In Finland, the national newspaper Helsingin Sanomat and software developer Futurice are almost launching a web and mobile service that allows people to report their respiratory symptoms.

The only personal information that people report is their age and zip code, which maps the spread of the pandemic according to the app's supporters. While the government is supportive, it has not yet officially supported the initiative.


Elsewhere, governments are rushing to pass emergency laws to allow the use of individual smartphone data to track contacts and enforce quarantines, even if they haven't yet got the technology to do so.

Slovakia has proposed temporary legislation this week that would make it possible to monitor individual movements during the pandemic.

This represents a huge violation of human rights and freedoms, Justice Minister Maria Kolikova told Parliament, but added that she believed that the right to life was absolute.

Former Prime Minister Robert Fico disapproved of the legislation as a 'espionage law'.

A proposal by German Health Minister Jens Spahn to allow individual smartphone tracking without a court order was blocked by the Social Democrats (SPD), the junior partner in Chancellor Angela Merkel's coalition.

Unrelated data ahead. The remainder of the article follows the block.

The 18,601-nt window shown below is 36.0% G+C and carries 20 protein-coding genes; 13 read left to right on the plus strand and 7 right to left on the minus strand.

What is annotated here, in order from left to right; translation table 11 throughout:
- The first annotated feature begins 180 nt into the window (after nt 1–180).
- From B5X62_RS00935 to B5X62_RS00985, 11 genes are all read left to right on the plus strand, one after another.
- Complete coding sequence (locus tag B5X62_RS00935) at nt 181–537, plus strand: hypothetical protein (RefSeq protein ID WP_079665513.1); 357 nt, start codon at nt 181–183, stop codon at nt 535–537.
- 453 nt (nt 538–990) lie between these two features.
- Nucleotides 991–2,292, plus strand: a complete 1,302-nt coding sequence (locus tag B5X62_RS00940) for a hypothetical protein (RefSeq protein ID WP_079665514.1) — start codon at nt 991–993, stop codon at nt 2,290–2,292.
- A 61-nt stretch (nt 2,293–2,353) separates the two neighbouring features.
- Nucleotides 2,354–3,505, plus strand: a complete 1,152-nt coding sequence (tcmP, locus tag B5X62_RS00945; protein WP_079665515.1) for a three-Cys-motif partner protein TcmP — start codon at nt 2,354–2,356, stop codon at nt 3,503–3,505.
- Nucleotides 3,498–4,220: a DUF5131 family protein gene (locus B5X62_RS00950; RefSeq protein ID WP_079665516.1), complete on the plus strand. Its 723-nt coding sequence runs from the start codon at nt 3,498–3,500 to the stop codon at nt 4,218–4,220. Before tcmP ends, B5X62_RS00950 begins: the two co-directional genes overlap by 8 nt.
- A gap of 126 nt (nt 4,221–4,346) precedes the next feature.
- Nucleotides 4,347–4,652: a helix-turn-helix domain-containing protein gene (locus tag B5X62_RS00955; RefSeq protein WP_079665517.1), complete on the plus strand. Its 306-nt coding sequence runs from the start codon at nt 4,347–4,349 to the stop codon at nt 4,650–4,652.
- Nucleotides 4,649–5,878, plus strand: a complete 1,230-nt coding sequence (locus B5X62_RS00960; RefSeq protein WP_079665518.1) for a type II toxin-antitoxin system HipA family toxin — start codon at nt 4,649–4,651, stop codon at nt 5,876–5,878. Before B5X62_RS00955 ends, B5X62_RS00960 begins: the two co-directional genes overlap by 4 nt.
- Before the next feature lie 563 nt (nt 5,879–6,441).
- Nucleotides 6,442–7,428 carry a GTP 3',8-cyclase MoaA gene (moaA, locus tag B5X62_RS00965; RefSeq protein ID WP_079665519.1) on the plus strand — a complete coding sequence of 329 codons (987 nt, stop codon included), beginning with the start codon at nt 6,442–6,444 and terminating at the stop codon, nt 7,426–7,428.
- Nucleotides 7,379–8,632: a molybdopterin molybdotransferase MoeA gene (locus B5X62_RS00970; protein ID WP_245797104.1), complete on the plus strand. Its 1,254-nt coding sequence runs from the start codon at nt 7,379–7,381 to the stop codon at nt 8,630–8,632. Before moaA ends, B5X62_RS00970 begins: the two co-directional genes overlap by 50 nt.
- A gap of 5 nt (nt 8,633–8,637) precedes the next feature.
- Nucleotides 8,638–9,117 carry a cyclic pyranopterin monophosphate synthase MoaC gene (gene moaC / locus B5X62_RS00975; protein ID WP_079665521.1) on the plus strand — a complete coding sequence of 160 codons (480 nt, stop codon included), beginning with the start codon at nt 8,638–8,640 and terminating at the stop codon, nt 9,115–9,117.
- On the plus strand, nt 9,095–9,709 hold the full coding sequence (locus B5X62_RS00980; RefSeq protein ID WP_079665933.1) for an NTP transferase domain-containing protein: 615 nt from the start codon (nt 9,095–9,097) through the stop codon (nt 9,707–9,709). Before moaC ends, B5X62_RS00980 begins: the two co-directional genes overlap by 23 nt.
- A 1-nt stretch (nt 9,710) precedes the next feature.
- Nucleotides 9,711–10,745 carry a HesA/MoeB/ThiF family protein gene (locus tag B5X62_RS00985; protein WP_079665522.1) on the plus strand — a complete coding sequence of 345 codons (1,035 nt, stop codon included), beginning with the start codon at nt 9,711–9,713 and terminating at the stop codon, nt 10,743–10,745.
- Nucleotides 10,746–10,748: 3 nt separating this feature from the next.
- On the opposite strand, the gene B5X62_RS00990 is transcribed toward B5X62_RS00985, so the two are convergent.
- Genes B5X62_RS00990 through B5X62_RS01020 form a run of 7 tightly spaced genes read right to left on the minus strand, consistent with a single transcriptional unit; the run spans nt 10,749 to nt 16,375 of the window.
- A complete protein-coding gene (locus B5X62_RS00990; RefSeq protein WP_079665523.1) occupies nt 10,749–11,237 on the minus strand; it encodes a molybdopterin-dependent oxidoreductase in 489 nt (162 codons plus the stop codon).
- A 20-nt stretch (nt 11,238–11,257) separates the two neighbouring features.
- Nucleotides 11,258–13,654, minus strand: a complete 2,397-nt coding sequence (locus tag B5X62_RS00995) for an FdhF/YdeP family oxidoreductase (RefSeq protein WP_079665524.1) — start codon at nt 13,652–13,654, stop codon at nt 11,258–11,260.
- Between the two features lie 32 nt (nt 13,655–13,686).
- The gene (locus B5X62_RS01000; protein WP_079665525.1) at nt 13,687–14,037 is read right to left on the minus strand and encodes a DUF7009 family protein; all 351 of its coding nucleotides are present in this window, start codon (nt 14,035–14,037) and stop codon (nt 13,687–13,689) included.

& # 39; This would be a broad civil rights violation & # 39; said SPD Minister of Justice Christine Lambrecht.

Germany's leading virologist, Christian Drosten, said that using individual location data for contact tracking, such as in South Korea, should still be supported by well-staffed health teams who can interview large numbers of coronaviruses and track down people who may be exposed to them.

Germany doesn't have those resources, so "to me whether we can learn from them is a bit pointless," said Drosten, director of the Institute of Virology at Berlin's Charite Hospital in a podcast for NDR radio.


Alarmed by an explosion of infections and fatalities, several countries have launched "hackathons" or brainstorming sessions where software developers collaborate to find new technology solutions.

In the worst-hit Italy, the government has called on companies to come up with solutions, while data scientist Ottavio Crivaro is making a basic call for people to donate their data to map the pandemic.

Experts note that some of these issues have already been resolved elsewhere – for example, Singapore has launched the TraceTogether app that collects smartphone location and Bluetooth data from volunteers to check if they have been around someone infected with coronavirus.

A focus on technology can also affect simpler answers.

For example, India allows the use of indelible ink to stamp the hands of people in quarantine – a variation on its system to prevent people from voting more than once in elections.

"There is often a low-tech solution to these problems," said Edin Omanovic, advocacy director at Privacy International, a non-governmental organization. & # 39; With quarantine it is sometimes best to just go and have a look. & # 39;

Additional reporting by Anna Dabrowska, Pawel Florkiewicz, Tomas Mrva, Jan Lopatka, Elvira Pollina, Foo Yun Chee, Isla Binnie, Mathieu Rosemain, Tarmo Virki and Toby Sterling; Written by Douglas Busvine; Edit by Mark Potter